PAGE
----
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27
Concurrent Dynamic Epistemic Logic
, 2003
"... When giving an nalysis of knowledge in multiagent systems, one needs a framework in which higherorder information and its dynamics can both be represented. A recent tradition stoxting in origina work by Plaza treats all of knowledge, higherorder knowledge, and its dynamics on the sae foot. Our ..."
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Cited by 111 (21 self)
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When giving an nalysis of knowledge in multiagent systems, one needs a framework in which higherorder information and its dynamics can both be represented. A recent tradition stoxting in origina work by Plaza treats all of knowledge, higherorder knowledge, and its dynamics on the sae foot. Our work is in that tradition. It also fits in approaches that not only dynaize the epistemics, but also epistemize the dynamics: the ac tions that (groups of) agents perform oxe epistemic actions. Different agents may have different information about which action is taking place, including higherorder information. We demonstrate that such information changes require subtle descriptions. Our contribution is to provide a complete axiomatization for n action language of vn Ditmoxsch, where an action is interpreted as a relation between epistemic states (pointed models) and sets of epistemic states. The applicability of the framework is found in every context where multiagent strategic decision making is at stake, and aready demonstrated in gaelike scenoxios such as Cluedo and coxd games.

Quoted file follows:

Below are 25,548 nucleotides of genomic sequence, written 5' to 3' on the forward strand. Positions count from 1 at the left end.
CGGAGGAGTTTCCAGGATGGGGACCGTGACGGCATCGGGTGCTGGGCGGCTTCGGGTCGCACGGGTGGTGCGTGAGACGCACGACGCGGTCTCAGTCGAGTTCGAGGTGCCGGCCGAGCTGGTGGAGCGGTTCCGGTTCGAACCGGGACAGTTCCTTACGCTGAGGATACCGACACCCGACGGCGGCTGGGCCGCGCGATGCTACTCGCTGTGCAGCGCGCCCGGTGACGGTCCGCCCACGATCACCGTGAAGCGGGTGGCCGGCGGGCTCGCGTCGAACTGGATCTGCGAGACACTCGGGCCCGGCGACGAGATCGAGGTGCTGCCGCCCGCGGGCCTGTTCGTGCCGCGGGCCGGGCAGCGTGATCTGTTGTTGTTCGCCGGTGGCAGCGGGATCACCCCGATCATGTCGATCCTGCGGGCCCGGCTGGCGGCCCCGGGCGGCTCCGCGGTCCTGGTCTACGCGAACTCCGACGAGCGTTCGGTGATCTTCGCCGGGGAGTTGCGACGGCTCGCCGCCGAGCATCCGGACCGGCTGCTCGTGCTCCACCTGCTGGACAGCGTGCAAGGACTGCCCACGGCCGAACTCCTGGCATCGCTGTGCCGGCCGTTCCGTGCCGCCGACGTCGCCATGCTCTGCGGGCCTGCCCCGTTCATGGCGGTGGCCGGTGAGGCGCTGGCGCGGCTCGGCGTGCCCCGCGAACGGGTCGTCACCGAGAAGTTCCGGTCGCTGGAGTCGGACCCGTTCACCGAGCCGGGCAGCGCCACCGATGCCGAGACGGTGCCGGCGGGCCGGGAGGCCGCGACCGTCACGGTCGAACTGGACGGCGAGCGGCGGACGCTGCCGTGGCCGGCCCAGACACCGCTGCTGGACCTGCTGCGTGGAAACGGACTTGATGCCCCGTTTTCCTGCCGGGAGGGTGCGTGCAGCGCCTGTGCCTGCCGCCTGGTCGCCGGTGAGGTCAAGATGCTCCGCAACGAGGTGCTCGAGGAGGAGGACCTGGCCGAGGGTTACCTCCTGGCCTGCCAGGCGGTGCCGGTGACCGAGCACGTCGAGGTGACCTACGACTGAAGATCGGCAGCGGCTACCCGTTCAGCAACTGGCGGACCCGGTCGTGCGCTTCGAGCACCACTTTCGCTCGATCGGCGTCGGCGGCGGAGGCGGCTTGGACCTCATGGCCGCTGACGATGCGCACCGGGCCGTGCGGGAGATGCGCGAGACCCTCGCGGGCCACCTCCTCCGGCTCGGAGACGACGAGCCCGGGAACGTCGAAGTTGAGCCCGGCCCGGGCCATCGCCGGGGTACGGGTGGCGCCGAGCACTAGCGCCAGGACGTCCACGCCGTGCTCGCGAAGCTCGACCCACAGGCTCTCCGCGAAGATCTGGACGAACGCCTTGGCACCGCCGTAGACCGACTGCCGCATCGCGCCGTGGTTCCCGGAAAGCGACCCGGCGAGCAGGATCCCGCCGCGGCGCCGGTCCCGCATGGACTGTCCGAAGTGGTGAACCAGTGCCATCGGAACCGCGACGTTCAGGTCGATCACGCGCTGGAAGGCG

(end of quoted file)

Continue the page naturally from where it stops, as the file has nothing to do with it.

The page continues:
A Logic for Suspicious Players: Epistemic Actions and BeliefUpdates in Games
, 2000